What does ‘gold standard’ mean for Asia’s payments and e-commerce scene?

The market’s diverse challenges open the door for solutions that tackle country or region-specific issues.

In order for Asian firms to attain the “gold standard” in payments and e-commerce, they must first accept that there is no one-size-fits-all in achieving that level, according to Payoneer Vice President for Asia Pacific Nagesh Devata. In fact, the firms that have been successful have adapted to the preferences of individual markets.

“In Asia, there is a diverse set of challenges across many nuanced markets with individually complex needs. When you compare this to the US or Europe, there is generally a level of commonality across these markets that is unseen within Asia.”

But whilst this complexity can definitely be a challenge, it also presents an opportunity to develop solutions that will address country- or region-level issues particularly as the sector seeks to service the underserved, he said.

When considering Asia as the “gold standard” in payments and e-commerce, one has to look into the level of innovation that the Asian market has witnessed over the past few years, especially since the pandemic began, Devata explained. Challenges to innovation such as legacy infrastructure and systems are often sidestepped in Asia and in other developing regions in order to lower the period needed for development, he added.

“This opportunity, coupled with intense competition, a huge test-pool of diverse markets, and a highly educated and motivated workforce create a transformative landscape that is moving at a much faster pace than in the west.”

Asian Banking and Finance spoke to Devata over email to find out more about the differences between the respective payments markets in Asia and the West, how disruptions have been affecting the region, and what the future holds.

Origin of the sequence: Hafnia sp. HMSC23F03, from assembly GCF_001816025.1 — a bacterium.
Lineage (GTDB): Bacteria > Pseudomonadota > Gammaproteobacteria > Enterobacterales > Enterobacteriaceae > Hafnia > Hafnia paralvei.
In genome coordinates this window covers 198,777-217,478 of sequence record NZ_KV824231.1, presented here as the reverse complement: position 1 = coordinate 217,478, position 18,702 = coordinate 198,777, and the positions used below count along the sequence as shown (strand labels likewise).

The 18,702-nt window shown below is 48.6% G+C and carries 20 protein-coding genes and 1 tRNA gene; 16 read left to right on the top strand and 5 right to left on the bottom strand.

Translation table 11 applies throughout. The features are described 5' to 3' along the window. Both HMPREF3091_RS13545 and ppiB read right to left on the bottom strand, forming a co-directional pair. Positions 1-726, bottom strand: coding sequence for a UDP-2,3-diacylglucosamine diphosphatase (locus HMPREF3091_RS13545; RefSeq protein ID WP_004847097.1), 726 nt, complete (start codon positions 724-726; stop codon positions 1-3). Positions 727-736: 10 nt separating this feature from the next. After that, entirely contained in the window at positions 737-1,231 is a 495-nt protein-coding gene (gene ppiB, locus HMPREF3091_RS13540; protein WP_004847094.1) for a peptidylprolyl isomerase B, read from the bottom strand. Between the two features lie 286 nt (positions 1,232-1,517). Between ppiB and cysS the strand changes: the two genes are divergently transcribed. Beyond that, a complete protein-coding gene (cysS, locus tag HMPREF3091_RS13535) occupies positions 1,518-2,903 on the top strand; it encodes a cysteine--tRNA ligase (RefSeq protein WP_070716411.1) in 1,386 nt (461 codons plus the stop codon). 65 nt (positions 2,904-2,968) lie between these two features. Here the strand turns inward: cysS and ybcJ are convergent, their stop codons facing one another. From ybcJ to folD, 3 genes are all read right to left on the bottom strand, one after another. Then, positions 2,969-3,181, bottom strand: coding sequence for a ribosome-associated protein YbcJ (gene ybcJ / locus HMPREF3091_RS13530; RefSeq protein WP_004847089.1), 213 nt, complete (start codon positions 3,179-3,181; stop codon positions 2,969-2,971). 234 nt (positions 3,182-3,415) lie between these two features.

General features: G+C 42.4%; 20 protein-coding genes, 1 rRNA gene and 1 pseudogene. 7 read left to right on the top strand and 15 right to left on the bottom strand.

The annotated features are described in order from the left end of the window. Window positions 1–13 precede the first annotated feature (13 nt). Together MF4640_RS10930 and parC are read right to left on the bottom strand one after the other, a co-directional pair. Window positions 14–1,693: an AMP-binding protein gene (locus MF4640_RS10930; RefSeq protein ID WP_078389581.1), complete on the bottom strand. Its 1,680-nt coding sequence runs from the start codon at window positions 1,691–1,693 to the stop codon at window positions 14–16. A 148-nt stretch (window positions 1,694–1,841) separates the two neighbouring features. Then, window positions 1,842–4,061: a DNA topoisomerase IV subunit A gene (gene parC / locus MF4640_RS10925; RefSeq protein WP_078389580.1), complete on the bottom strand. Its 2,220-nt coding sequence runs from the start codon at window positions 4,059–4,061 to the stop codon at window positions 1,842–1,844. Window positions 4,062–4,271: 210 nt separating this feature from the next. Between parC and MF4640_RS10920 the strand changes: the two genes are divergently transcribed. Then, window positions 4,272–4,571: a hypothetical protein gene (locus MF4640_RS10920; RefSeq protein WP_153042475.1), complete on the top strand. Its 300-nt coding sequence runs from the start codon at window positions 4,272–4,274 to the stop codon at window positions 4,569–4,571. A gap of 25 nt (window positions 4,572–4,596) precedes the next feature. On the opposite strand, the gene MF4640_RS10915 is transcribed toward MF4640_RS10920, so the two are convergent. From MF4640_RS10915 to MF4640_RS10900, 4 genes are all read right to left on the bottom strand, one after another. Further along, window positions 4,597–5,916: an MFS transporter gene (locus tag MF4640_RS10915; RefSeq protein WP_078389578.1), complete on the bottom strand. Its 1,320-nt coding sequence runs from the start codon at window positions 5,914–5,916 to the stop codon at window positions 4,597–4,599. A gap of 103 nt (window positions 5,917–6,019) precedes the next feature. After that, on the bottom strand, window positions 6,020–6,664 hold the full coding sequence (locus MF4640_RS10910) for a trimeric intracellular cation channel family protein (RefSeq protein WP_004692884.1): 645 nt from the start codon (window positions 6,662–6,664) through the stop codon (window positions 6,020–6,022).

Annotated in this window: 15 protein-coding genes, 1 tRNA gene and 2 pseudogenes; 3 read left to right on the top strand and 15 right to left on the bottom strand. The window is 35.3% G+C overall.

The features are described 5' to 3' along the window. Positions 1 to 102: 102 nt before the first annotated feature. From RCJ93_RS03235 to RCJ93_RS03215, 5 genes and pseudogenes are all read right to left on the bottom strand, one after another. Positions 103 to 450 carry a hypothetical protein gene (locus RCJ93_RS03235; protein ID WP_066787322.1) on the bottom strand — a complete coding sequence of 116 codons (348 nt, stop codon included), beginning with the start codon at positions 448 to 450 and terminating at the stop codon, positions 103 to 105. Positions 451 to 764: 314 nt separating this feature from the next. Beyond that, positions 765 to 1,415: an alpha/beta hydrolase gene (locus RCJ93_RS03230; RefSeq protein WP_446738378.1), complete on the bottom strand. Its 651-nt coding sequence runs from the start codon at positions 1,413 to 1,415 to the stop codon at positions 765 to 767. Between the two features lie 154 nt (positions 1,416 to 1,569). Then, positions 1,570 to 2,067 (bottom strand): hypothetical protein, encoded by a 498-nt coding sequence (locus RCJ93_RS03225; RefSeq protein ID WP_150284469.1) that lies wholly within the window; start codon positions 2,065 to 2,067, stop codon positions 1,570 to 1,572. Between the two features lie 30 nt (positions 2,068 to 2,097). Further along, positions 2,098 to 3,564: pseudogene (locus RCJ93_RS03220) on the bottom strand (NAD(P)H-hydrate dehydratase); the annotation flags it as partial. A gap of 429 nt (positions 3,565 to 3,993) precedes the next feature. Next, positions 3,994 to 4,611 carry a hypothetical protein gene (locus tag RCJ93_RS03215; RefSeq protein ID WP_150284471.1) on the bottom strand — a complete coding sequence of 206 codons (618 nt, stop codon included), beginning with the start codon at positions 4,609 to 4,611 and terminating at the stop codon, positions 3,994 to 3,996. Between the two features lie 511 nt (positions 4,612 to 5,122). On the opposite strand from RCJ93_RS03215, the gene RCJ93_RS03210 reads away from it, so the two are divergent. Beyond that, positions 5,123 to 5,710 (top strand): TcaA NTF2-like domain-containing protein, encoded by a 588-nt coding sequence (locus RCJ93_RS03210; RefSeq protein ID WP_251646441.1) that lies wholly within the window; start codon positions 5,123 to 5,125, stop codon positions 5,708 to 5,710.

What are the most notable differences between the respective payments markets in Asia and the West? Where do the two markets overlap?

The payments landscape in Asia often needs to service a much broader socio-economic range than its western counterparts, meaning that payment providers in Asia must meet the unique needs of many disparate demographics through nuanced and hyper-localised solutions. This diversity in requirements is something that, for example, North America, does not need to address on the same scale.

Device proliferation and preference is another notable difference between the payments landscape in Asia and the West. In Asia, consumers prefer mobile devices, whilst the West generally leans toward using desktop devices.

Despite their differences, Asia and the West also share some characteristics between their respective payments market  both demand a seamless user experience on their device of choice and a range of solutions that are individualised to meet their needs. Although both markets focus on the payments experience, they will generally take a different approach, due to cultural, regulatory, and geographic differences.

Where does the Asian payments scene stand amidst the re-opening of economies and the resurgence of COVID-19 cases in some countries? Which country/ies stand to gain the most, and which ones will have a lot of catching up to do?